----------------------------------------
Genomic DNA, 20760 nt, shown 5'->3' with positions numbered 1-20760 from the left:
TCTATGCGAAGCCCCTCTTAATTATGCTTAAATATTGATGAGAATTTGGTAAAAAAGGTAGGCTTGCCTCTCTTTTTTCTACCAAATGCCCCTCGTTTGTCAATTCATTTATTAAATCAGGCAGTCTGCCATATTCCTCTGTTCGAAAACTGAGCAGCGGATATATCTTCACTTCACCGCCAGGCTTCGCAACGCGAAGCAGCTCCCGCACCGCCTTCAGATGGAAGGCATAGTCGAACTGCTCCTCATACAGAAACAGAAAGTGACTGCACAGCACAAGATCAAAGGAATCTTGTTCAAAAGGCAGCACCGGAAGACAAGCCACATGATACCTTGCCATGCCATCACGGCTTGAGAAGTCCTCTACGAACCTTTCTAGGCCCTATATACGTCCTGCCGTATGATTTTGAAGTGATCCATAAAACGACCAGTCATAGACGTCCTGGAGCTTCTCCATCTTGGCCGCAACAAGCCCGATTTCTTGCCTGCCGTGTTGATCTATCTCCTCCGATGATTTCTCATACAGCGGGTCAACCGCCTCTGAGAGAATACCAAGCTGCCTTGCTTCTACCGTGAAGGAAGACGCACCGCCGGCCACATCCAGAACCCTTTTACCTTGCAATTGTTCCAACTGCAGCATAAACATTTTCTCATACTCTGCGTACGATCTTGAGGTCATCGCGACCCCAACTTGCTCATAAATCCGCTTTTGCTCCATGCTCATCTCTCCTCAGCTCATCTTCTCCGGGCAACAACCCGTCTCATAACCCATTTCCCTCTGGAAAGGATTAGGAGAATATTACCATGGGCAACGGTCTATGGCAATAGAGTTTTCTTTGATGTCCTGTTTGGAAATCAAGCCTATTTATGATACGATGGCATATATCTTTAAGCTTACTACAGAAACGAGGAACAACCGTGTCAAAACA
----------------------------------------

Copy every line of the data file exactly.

Genomic DNA, 20760 nt, shown 5'->3' with positions numbered 1-20760 from the left:
TCTATGCGAAGCCCCTCTTAATTATGCTTAAATATTGATGAGAATTTGGTAAAAAAGGTAGGCTTGCCTCTCTTTTTTCTACCAAATGCCCCTCGTTTGTCAATTCATTTATTAAATCAGGCAGTCTGCCATATTCCTCTGTTCGAAAACTGAGCAGCGGATATATCTTCACTTCACCGCCAGGCTTCGCAACGCGAAGCAGCTCCCGCACCGCCTTCAGATGGAAGGCATAGTCGAACTGCTCCTCATACAGAAACAGAAAGTGACTGCACAGCACAAGATCAAAGGAATCTTGTTCAAAAGGCAGCACCGGAAGACAAGCCACATGATACCTTGCCATGCCATCACGGCTTGAGAAGTCCTCTACGAACCTTTCTAGGCCCTATATACGTCCTGCCGTATGATTTTGAAGTGATCCATAAAACGACCAGTCATAGACGTCCTGGAGCTTCTCCATCTTGGCCGCAACAAGCCCGATTTCTTGCCTGCCGTGTTGATCTATCTCCTCCGATGATTTCTCATACAGCGGGTCAACCGCCTCTGAGAGAATACCAAGCTGCCTTGCTTCTACCGTGAAGGAAGACGCACCGCCGGCCACATCCAGAACCCTTTTACCTTGCAATTGTTCCAACTGCAGCATAAACATTTTCTCATACTCTGCGTACGATCTTGAGGTCATCGCGACCCCAACTTGCTCATAAATCCGCTTTTGCTCCATGCTCATCTCTCCTCAGCTCATCTTCTCCGGGCAACAACCCGTCTCATAACCCATTTCCCTCTGGAAAGGATTAGGAGAATATTACCATGGGCAACGGTCTATGGCAATAGAGTTTTCTTTGATGTCCTGTTTGGAAATCAAGCCTATTTATGATACGATGGCATATATCTTTAAGCTTACTACAGAAACGAGGAACAACCGTGTCAAAACA